A majority of employees have either never heard of their companys acceptable use policy (AUP) for computers or choose to ignore it, a new survey from SmoothWall has suggested.
Despite the fact that seven out of ten of the companies claimed that AUPs were important for security, 40 percent of the 300 employees polled said they were unaware of its contents when asked.
The biggest culprits are employees using non-approved applications, with personal email access the main offence. Sixty-one percent of employees saw no problem in using webmail systems such as Gmail, Hotmail or Yahoo while at work, despite the risks from doing so. Forty-one percent also used instant messaging applications on a regular basis.
On the same track, Skype is a growing theme, with more than one in five now firing up the VoIP application to make calls. Skype calls are encrypted, presenting an obvious regulatory risk in some companies, and the application itself is considered almost impossible to detect once it has set up a call connection. If such calls detect suitable bandwidth, a network can become riddled with bandwidth-consuming Skype super-nodes, used to relay calls from less well-provisioned clients.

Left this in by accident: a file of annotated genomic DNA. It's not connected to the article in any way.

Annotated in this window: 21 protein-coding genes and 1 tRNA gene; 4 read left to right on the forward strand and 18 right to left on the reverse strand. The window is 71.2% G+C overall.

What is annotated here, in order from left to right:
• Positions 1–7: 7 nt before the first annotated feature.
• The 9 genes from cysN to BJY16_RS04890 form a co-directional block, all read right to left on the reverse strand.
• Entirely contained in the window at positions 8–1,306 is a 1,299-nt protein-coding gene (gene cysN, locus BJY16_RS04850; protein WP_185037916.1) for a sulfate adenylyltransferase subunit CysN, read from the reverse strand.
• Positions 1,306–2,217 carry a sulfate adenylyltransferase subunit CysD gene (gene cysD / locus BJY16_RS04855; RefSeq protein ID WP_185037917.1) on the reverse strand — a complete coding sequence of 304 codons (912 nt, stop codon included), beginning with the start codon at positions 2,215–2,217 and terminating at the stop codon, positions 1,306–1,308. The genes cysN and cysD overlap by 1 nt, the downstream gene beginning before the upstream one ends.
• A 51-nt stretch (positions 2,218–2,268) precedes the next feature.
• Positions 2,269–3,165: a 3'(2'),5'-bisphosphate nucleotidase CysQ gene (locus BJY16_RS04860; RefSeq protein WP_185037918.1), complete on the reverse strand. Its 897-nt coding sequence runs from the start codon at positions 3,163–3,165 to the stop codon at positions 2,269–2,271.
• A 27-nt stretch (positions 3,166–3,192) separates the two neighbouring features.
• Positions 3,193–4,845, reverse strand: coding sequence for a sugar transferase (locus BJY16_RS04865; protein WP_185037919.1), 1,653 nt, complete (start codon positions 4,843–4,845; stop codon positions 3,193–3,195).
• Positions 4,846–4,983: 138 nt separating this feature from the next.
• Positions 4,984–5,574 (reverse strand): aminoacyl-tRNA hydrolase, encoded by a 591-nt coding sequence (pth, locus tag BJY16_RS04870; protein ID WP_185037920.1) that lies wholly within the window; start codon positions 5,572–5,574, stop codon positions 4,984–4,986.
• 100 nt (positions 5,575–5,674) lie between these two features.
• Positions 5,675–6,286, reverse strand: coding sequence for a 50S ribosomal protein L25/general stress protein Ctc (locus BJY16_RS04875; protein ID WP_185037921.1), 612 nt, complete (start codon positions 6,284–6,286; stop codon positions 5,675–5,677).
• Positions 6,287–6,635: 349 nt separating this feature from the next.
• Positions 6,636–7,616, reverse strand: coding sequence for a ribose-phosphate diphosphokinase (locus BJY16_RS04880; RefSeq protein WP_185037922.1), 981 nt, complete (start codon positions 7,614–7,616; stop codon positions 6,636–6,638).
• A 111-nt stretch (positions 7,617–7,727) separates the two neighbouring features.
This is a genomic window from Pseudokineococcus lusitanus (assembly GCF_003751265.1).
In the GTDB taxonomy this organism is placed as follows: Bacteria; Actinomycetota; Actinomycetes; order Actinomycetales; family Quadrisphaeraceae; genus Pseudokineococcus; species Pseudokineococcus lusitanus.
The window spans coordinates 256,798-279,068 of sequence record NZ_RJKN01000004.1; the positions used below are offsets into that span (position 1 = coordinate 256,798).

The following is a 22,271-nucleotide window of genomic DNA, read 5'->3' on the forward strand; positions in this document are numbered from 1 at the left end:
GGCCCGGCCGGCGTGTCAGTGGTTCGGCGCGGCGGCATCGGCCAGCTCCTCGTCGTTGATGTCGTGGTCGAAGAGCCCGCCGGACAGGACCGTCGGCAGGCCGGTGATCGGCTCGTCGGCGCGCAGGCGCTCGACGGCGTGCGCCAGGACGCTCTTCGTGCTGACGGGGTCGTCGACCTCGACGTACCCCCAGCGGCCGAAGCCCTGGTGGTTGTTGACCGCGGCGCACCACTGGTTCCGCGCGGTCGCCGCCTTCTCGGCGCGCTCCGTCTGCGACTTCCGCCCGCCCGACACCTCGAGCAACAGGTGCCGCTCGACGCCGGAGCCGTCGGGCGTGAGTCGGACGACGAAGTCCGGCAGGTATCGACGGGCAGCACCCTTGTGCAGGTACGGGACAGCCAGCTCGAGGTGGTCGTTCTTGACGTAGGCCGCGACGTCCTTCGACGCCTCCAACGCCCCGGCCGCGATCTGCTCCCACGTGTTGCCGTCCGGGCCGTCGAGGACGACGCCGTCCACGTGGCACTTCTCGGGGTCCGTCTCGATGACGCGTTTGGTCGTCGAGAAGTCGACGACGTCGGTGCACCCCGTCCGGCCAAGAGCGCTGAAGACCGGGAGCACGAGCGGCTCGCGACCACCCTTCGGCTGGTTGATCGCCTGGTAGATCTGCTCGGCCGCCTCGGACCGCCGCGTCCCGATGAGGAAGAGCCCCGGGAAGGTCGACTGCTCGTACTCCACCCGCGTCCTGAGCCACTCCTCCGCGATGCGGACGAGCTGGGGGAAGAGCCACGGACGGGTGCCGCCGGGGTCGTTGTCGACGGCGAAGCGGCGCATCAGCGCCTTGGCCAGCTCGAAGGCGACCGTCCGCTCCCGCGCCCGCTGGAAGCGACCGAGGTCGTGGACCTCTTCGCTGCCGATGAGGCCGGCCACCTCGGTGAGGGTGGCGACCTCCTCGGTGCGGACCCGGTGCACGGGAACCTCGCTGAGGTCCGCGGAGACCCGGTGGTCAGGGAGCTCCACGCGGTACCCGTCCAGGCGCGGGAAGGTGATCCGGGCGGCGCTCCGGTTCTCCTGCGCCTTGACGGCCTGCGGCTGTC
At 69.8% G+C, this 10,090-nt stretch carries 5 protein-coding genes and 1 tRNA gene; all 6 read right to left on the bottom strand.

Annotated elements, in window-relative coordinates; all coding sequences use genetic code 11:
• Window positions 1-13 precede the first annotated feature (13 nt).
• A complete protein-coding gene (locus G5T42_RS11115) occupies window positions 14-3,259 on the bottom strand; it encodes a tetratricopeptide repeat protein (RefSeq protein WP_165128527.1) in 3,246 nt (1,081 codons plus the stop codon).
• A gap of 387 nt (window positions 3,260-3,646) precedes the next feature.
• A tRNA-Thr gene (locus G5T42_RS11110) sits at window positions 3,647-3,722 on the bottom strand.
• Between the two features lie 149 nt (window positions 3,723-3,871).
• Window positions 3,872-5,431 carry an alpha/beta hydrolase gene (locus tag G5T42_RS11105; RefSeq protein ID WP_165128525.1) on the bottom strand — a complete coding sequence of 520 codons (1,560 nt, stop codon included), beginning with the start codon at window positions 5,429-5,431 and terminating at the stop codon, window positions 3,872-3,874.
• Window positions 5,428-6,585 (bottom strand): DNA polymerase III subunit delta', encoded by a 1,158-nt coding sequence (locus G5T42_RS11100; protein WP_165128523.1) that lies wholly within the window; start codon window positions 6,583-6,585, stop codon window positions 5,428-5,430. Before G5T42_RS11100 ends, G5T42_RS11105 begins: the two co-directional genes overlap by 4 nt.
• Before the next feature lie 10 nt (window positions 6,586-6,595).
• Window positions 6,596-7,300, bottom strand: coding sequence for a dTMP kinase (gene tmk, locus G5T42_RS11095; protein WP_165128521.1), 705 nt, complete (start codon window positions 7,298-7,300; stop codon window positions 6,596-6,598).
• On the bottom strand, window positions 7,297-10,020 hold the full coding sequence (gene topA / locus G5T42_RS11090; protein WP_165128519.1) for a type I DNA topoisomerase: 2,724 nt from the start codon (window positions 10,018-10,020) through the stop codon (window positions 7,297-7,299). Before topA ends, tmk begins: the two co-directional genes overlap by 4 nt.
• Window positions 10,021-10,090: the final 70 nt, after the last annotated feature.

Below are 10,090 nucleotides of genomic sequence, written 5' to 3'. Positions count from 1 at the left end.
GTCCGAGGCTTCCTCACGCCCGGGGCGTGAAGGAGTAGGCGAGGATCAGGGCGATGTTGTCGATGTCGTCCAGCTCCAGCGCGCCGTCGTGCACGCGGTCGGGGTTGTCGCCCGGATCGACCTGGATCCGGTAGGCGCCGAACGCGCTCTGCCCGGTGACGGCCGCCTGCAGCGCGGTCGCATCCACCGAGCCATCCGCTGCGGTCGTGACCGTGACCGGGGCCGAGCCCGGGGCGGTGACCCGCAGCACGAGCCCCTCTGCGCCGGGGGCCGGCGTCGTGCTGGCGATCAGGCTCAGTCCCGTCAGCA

Lower-level productivity appears to a problem too, with more than third of employees admitting to browsing the Internet for reasons not related to work. Most of this did not happen during lunch breaks, and as much as forty percent of respondents shopped from their desks during work time.
According to SmoothWalls managing director George Lungley, the root of the problem was that companies did not properly communicate company AUPs beyond getting employees to sign up to it on work contracts.
They are not enforcing it (AUPs) or applying any sanctions as they would enforce health and safety policies, he said. This survey suggests its more than a hardcore minority. Instead of handing the problem over to remote HR departments, AUPs were better communicated and less likely to be ignored if they were made the responsibility of line managers.
Anecdotally, more UK companies appear to be adopting new approaches to enforcing AUPs on a reluctant workforce that remains complacent about security. Some organisations allow workers to use designated computers for web access during specified hours, while others simply remind people of the gist of the company AUP every time they log on.
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